[This was a survey of eight international makers. Fifteen years after the publication of my book, Raku – Investigations into Fire, the exhibition provided an opportunity to review the ways in which vessels using the raku-firing technique can communicate.]
Catalogue Statement for exhibition at Tegelen, Netherlands.
The work develops out of the questions raised by ceramics, and in particular in raku and firing; it involves a continuing investigation of the nature of the vessel, as a carrier of meaning, informed especially by the utensils of the Japanese tea ceremony.
The work deals with material contrasts of poverty and preciousness. The pots start from humble origins, made from clay, and refer to millennia old traditions of containment and pot making. By contrast, they are decorated with lustres of precious metals. They are made within, and informed by, the firing process called “raku”.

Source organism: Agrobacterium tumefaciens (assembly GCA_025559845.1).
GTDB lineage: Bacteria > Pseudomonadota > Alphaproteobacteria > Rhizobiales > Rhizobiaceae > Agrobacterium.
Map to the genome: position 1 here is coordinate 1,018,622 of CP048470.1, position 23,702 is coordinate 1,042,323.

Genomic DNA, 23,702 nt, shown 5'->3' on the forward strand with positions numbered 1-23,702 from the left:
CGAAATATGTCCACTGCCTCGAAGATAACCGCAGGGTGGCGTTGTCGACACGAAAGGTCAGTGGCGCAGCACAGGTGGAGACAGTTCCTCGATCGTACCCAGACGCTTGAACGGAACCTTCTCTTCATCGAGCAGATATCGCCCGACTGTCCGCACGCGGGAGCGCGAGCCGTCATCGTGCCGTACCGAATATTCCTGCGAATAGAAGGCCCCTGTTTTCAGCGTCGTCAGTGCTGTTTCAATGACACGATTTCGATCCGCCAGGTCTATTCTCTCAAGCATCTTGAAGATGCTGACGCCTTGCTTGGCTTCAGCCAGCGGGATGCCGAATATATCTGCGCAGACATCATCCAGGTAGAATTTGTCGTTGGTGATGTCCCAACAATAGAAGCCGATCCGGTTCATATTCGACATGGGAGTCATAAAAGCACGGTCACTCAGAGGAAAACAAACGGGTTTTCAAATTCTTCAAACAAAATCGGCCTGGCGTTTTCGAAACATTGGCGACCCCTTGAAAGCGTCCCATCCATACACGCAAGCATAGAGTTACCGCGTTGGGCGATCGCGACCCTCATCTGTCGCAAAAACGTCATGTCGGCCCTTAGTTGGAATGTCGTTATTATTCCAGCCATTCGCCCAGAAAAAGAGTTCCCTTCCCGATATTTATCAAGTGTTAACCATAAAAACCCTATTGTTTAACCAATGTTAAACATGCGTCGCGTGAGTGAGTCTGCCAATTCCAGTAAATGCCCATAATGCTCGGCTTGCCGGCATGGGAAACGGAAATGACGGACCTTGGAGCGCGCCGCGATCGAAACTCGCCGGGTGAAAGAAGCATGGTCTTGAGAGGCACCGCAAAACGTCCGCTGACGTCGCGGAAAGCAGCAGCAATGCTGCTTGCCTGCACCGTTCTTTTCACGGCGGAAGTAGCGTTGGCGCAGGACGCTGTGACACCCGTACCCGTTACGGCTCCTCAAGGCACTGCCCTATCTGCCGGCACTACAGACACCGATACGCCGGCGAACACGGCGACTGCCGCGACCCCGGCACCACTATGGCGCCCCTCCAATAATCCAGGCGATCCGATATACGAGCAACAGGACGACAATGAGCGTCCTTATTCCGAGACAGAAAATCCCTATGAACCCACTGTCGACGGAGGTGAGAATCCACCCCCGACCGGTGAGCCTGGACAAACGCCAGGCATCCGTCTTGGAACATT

The work is thrown on the potter’s wheel because that activity brings with it a quintessential pottery skill associated with ceramics. I use the marks of process left by throwing and turning the soft clay, before cutting the hard pot, to indicate some of the history of the work’s inception. Like the geological record in the earth, there are suggestions of its beginnings in soft, malleable wetness and the stages leading to its conclusion in sharp, hard, broken lines. The rhythm of the lines is often disturbed by a gash inflicted on the wet clay, which references the softness and concavities of the human body, intentionally emphasising the physicality, and sensuality, of ceramics. These craft objects function like a fossil record of Making, in the way that they allow the viewer and holder of the piece to retrace some of the experience of their inception.